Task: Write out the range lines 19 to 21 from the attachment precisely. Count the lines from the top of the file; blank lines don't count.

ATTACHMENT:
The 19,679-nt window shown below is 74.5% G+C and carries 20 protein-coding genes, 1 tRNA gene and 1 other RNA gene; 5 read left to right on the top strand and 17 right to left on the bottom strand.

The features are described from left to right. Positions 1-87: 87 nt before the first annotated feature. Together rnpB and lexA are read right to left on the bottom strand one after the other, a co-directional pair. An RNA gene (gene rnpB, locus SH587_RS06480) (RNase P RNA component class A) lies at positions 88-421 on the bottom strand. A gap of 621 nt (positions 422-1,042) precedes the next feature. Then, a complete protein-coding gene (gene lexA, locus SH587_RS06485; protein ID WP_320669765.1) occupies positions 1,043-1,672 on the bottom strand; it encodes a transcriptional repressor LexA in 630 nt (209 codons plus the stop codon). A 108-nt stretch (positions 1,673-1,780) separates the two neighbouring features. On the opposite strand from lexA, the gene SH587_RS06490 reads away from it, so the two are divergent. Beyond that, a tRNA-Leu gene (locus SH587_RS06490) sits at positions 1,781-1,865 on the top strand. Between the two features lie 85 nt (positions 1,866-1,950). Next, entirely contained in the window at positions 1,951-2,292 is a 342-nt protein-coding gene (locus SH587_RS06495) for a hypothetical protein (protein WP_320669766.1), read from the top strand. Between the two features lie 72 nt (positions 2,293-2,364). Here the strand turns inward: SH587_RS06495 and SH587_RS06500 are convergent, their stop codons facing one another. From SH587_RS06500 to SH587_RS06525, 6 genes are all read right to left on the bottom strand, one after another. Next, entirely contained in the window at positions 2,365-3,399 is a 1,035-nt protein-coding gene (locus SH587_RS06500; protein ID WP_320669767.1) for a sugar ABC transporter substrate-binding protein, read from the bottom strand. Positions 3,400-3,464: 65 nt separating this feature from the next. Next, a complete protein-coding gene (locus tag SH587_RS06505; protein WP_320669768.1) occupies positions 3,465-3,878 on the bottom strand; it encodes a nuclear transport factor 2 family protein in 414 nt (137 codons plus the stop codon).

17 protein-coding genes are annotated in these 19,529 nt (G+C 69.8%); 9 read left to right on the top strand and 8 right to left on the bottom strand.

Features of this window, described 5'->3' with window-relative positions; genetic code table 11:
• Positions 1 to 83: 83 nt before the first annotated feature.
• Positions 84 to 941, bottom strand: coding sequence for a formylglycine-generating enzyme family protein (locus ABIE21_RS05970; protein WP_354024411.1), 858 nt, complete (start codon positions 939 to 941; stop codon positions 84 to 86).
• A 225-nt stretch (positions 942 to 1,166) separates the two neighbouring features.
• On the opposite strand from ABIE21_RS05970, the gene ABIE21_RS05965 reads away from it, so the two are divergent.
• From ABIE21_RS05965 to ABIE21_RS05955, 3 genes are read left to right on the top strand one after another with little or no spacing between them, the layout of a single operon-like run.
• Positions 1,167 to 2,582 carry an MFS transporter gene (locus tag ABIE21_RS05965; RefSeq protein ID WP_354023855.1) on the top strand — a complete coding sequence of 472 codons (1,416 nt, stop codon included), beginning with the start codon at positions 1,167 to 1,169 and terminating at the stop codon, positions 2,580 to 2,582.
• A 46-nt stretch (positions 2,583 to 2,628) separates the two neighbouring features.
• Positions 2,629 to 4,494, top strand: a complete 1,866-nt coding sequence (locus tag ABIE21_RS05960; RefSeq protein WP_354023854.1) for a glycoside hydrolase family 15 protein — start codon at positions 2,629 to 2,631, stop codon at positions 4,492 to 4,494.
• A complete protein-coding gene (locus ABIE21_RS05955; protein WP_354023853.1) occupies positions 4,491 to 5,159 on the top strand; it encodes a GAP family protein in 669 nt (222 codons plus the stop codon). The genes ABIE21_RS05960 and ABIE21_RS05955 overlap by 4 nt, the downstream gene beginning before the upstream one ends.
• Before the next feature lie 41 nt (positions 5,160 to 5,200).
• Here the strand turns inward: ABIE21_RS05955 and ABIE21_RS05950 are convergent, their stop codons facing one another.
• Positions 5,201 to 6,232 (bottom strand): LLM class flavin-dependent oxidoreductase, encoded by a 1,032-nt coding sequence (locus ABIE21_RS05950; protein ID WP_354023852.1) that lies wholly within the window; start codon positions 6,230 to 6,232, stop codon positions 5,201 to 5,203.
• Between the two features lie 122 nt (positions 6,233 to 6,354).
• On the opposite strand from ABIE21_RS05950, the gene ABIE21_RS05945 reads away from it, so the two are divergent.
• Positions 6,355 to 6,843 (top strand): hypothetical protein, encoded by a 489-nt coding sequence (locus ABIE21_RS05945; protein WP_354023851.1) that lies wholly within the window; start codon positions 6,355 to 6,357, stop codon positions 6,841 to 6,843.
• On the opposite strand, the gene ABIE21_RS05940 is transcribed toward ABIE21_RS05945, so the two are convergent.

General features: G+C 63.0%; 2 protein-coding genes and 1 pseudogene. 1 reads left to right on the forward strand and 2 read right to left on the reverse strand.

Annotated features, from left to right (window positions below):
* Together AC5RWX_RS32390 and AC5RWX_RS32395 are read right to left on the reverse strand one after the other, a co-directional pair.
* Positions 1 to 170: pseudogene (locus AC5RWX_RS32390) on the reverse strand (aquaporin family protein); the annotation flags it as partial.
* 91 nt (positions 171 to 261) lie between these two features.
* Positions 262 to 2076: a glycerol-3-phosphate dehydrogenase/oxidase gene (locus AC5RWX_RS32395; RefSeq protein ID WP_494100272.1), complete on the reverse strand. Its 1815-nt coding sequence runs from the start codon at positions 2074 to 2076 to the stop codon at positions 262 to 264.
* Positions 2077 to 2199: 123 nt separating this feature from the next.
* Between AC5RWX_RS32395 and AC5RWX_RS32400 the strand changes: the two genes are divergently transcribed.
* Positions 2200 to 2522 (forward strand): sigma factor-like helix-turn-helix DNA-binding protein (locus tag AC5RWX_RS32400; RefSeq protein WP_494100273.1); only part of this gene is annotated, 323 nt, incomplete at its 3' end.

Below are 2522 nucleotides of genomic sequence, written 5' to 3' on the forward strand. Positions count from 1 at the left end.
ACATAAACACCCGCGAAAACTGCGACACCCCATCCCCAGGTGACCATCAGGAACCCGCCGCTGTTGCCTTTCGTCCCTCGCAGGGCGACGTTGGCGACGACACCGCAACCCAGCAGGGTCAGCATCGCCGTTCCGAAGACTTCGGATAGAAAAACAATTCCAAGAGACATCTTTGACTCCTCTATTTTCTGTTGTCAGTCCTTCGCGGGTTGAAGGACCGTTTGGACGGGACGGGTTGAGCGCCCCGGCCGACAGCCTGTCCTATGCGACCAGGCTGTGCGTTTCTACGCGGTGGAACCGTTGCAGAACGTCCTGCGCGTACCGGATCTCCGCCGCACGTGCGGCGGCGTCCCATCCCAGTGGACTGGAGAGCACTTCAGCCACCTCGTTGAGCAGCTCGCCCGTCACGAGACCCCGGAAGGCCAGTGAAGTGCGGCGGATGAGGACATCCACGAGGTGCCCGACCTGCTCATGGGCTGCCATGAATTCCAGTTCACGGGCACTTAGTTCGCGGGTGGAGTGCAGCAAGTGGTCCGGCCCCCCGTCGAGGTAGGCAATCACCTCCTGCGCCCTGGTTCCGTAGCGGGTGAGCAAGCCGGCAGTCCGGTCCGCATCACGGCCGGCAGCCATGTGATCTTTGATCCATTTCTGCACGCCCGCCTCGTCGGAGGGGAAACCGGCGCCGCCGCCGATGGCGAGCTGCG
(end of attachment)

• Positions 6,355 to 6,843 (top strand): hypothetical protein, encoded by a 489-nt coding sequence (locus ABIE21_RS05945; protein WP_354023851.1) that lies wholly within the window; start codon positions 6,355 to 6,357, stop codon positions 6,841 to 6,843.
• On the opposite strand, the gene ABIE21_RS05940 is transcribed toward ABIE21_RS05945, so the two are convergent.

General features: G+C 63.0%; 2 protein-coding genes and 1 pseudogene. 1 reads left to right on the forward strand and 2 read right to left on the reverse strand.